The printer then spreads out an incredibly fine layer of this powder. A laser beam heats up the areas that need to be sintered together just above the melting point.
The parts that were touched by the laser are now fused together while the rest continues to remain loose powder.
The models of material are printed layer by layer with the help of this laser beam. After a layer is printed, a new layer of fresh powder is again spread over the surface by a roller.
After the printing job is finished, the result is a big block of powder that contains the printed (sintered) models inside.
In order to get your prints out of the powder block, we need to dig into the box of un-sintered powder and brush away the excess material.
The reason why this is a great technology is that no supporting structure is needed in this technology.
The un-sintered powder is itself the supporting material. This makes the technology the most suitable one for complex designs, and even interlinking and moving parts.
Basic Working of Powder 3D Printer Based on Laser sintering
In this process, a thermal energy source selectively induces fusion between powder particles inside a build area to create a solid object.
Many Powder Bed Fusion devices also employ a mechanism for applying and smoothing powder simultaneous to an object being fabricated, so that the final item is encased and supported in unused powder.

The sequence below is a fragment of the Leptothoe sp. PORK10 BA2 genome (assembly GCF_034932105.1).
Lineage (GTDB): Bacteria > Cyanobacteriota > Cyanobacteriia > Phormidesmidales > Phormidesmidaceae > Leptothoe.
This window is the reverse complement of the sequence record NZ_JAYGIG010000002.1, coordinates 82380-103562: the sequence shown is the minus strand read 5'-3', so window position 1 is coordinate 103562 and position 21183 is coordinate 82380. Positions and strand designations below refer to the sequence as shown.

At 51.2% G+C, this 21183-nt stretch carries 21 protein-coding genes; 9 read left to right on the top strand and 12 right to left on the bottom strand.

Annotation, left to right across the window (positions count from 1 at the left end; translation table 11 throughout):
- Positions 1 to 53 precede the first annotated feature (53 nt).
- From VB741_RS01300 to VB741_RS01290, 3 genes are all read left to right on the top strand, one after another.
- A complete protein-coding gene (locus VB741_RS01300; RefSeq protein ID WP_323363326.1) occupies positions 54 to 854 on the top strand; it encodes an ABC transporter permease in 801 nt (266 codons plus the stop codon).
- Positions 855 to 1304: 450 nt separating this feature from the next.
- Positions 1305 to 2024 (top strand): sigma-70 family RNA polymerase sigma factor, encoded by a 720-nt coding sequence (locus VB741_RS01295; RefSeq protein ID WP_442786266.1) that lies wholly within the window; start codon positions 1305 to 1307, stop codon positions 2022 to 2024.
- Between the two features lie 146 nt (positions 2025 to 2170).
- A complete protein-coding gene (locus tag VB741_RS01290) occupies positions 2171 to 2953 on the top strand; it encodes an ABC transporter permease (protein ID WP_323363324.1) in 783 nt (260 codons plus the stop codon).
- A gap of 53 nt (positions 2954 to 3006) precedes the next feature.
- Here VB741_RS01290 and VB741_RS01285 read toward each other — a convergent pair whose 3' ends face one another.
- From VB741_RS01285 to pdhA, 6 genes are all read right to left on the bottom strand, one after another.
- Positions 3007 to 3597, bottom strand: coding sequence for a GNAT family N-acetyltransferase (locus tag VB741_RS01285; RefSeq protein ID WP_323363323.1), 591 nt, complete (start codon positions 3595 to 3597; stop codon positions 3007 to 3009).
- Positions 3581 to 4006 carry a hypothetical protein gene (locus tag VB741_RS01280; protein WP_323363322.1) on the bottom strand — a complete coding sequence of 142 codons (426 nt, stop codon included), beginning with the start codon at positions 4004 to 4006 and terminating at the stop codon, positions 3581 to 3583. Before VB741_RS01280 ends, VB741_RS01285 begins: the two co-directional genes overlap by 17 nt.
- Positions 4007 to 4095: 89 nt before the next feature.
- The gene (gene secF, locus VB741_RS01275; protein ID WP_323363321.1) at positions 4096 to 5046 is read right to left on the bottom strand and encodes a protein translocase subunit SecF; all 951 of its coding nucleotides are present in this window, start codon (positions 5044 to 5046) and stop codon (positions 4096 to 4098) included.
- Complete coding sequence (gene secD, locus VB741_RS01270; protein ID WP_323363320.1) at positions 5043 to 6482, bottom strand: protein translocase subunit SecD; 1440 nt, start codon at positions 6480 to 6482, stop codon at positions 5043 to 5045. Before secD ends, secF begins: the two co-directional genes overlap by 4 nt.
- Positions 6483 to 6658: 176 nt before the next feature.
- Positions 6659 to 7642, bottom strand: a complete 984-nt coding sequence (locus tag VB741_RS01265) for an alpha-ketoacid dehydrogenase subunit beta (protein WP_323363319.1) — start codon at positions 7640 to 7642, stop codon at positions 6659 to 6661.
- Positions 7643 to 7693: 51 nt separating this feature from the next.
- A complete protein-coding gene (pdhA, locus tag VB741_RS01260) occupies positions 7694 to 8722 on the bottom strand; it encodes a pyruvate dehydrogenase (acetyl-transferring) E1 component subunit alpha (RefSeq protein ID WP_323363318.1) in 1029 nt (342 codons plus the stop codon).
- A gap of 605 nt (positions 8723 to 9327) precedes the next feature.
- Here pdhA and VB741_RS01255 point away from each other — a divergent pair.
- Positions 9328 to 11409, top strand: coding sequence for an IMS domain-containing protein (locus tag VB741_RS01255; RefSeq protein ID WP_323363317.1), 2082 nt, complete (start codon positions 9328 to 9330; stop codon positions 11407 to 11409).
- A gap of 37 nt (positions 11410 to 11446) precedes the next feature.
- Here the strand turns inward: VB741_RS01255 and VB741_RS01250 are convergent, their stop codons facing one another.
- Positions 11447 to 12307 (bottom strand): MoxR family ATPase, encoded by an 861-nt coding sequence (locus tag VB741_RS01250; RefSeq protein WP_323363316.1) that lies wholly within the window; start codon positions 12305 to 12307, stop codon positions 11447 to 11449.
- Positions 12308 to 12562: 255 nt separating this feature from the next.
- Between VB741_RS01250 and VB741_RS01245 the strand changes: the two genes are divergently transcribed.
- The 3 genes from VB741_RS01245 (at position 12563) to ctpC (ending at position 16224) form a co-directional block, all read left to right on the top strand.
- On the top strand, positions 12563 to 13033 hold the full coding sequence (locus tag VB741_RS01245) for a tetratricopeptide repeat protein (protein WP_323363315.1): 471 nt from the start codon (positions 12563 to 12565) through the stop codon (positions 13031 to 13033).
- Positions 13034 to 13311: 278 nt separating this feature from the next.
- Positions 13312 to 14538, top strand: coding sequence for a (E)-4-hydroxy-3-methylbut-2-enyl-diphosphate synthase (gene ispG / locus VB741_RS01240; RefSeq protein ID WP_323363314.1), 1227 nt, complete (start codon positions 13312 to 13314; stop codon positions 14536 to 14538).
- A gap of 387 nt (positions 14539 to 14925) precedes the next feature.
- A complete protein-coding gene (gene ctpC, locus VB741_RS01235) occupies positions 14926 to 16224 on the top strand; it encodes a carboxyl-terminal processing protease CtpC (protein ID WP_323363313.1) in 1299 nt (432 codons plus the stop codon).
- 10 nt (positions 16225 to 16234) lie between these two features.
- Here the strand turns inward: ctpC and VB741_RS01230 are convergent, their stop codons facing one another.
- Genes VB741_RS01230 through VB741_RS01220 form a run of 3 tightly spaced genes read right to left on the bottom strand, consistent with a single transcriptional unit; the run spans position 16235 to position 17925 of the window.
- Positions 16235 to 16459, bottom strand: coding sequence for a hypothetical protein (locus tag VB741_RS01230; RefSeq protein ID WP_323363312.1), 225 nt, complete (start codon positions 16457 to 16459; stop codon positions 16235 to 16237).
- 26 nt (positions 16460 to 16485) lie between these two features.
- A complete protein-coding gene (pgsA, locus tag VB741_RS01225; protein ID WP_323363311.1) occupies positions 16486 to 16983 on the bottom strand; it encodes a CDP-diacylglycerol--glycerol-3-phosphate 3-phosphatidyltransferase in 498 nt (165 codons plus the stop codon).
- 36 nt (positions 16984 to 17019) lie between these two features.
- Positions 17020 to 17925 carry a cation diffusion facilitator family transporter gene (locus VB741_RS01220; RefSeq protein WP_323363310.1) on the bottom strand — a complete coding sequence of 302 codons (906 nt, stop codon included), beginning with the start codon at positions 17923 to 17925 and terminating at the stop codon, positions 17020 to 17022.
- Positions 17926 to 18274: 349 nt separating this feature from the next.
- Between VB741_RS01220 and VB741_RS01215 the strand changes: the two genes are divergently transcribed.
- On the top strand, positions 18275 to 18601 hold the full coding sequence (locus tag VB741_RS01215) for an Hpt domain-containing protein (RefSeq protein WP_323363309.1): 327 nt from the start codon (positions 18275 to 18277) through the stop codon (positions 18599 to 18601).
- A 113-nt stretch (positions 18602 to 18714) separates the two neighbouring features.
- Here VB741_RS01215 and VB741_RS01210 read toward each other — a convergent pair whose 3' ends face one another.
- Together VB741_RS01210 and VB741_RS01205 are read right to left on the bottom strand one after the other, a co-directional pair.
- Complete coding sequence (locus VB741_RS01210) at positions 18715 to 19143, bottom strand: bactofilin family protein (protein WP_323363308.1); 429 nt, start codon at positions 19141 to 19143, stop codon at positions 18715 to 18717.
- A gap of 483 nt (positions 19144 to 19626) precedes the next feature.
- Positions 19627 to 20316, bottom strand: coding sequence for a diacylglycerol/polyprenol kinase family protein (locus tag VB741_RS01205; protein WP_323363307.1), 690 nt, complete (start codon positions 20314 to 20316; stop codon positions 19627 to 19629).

This type of process is mainly used with Selective Laser Sintering with thermoplastic powders such as Nylon6, Nylon 11, and Nylon 12.
Common applications wherein this technology are used are: for creating functional parts, complex ducting of pipes, and low running part production.
- There is no need for supports when printing overhanging, unsupported structures (e.g. the horizontal parts of a capital letter F). The powder itself provides the necessary support
- Parts can be created out of a wide selection of materials
- Complexity isn’t an issue as long as you can remove the not sintered powder.
- The biggest problem of the technology is that the fabricated parts can be porous and/or have a rough surface depending on the used materials.
- Another problem, mainly for polymer parts, is thermal distortion. This can cause shrinking and warping of fabricated parts.
Selective Laser Melting/ Direct Metal Laser Sintering